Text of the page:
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European Commission: US offers enough protection for data transfers from EU – IT Pros – News

The European Commission is positive on the resumption of data transfers from the EU to the US in due course. The Commission is now starting the process to take it back due to a framework that will replace the previously abandoned Privacy Shield.

The European Commission is started with the process of a adequate adopt for the EU-US data privacy framework. This framework should replace the Privacy Shield agreement rejected by the European court and should form a new basis for data exchange between the US and the EU. Due to the GDPR, an adequacy decision must follow before personal data can flow freely from the European Economic Area to a third country without further requirements and permissions.

In the adequacy decision, the Commission concludes that the US offers guarantees for data protection and privacy that are “comparable” to those of the EU. In short, according to the Commission, there will be sufficient protection in the US for personal data that companies send from the EU to US companies.

Commission says US companies can join the EU-US data privacy framework if they commit to a number of detailed privacy obligations, such as requesting personal data to be deleted when it is no longer needed and ensuring continued protection of data when it is. shared with third parties. The Commission underlines that EU citizens also have means to take action, such as free and independent dispute resolution mechanisms and an arbitration option.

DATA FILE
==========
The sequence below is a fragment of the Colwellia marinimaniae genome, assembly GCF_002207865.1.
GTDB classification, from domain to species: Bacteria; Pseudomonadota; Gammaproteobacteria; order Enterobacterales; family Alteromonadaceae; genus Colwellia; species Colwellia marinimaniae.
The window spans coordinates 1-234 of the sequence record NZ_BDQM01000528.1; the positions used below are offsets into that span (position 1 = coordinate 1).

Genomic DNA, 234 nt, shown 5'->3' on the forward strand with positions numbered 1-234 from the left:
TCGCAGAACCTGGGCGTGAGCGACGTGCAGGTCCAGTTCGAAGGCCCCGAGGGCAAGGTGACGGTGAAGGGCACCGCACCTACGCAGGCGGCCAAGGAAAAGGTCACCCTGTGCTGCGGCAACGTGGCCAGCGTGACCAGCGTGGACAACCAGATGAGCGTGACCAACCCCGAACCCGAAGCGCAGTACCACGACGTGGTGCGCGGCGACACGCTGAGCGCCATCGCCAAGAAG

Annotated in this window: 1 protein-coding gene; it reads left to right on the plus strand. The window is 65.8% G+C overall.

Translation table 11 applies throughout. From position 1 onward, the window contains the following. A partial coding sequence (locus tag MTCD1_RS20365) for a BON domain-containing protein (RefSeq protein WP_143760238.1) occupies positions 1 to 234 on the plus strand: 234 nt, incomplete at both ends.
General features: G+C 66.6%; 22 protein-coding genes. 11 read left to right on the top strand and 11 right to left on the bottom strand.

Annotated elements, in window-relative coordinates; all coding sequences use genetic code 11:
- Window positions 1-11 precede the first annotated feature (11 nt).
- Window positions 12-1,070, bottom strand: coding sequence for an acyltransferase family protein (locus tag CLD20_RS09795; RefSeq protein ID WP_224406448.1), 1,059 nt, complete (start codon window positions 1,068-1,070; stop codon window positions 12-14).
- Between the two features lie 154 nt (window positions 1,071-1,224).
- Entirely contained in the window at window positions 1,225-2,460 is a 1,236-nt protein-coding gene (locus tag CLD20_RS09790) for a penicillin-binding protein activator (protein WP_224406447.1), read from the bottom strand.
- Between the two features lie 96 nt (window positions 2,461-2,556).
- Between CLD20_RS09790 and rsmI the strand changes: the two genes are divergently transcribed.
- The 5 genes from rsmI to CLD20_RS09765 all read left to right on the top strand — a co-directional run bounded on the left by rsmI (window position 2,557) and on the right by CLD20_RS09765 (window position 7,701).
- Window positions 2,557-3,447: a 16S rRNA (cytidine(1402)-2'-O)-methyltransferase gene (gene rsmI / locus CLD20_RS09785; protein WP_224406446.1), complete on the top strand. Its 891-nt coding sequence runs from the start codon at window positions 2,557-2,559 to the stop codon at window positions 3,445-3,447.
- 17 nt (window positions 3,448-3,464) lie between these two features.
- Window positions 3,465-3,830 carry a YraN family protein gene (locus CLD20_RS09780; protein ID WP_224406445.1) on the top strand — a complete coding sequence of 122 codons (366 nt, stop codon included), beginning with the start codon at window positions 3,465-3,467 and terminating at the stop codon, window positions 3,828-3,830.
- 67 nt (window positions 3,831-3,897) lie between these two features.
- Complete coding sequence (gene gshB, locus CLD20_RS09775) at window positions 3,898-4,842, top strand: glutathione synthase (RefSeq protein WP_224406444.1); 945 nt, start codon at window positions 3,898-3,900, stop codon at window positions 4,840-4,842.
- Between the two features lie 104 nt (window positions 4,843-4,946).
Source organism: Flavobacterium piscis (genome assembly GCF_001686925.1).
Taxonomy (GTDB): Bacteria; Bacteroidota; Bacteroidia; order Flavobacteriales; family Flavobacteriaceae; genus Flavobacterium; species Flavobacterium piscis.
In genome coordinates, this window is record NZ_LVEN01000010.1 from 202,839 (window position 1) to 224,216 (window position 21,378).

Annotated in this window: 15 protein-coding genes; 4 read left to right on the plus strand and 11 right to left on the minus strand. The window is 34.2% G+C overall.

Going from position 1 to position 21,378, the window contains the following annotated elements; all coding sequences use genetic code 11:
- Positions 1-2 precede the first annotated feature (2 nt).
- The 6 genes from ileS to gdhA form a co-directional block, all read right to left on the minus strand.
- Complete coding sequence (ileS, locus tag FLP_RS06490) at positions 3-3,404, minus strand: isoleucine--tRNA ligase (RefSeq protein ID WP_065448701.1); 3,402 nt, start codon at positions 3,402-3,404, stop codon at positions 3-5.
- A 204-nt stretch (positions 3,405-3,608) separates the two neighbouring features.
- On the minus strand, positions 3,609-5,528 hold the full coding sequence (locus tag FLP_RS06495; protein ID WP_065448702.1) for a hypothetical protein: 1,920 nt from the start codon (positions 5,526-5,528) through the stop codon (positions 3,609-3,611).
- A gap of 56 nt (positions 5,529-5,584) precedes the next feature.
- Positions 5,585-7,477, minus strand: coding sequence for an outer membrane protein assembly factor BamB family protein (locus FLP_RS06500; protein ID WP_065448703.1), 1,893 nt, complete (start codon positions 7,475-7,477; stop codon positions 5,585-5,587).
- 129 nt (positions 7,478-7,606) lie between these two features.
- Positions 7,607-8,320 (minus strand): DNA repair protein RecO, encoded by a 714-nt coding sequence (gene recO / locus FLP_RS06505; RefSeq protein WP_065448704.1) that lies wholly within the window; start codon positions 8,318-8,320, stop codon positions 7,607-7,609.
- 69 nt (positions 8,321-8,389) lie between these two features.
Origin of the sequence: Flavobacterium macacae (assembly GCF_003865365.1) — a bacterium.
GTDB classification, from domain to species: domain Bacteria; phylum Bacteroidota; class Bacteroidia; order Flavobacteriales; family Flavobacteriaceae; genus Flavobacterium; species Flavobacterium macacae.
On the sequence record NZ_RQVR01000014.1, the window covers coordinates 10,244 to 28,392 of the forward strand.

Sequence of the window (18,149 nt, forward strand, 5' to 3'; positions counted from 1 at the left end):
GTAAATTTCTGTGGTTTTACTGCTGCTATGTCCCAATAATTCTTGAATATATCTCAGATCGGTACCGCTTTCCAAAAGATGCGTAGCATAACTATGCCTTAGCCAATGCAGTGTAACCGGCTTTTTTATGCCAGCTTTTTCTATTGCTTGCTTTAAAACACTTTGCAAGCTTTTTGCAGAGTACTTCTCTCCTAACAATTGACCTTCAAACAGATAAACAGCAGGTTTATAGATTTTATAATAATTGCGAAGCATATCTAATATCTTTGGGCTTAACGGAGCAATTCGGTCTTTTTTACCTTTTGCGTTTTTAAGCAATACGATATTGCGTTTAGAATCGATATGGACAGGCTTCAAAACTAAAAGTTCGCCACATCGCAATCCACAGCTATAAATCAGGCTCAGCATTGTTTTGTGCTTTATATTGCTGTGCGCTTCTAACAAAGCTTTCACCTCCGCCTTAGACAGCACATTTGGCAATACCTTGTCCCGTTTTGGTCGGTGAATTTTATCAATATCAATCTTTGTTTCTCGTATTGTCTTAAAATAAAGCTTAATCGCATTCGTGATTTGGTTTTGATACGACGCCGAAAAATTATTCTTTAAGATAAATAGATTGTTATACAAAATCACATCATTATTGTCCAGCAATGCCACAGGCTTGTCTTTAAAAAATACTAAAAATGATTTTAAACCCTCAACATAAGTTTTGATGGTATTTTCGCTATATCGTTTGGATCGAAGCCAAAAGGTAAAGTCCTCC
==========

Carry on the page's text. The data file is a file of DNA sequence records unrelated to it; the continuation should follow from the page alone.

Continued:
Privacy Shield was approved by the European Court in 2020 fired. This was due to US surveillance legislation. In the ruling, the Court indicated that the transfer of personal data to another country must be accompanied by a level of protection comparable to that of the GDPR. According to the Court of Justice, the protection was insufficient and the US surveillance programs were disproportionate because they went beyond what was necessary. Furthermore, it was concluded that EU citizens would have too few or no rights to assert anything in a lawsuit against the US government.

Austrian privacy lawyer Max Schrems was behind this lawsuit and also previous one. He is not satisfied with the new draft adequacy decision. In his opinion US rules still fail to meet the proportionality requirement and there is still no adequate access to a court. He also claims that mass surveillance still exists. D66 Sophie in ‘t Veld MEP agrees with Schrems and says that an effective remedy is not possible. You point out that a data protection review court has been set up, but that this is not a real court and just an office of the US government.

The draft of the new adequacy decision is now sent to the European Data Protection Board for opinion. Ultimately, all member states and the European Parliament must give their consent to the decision.

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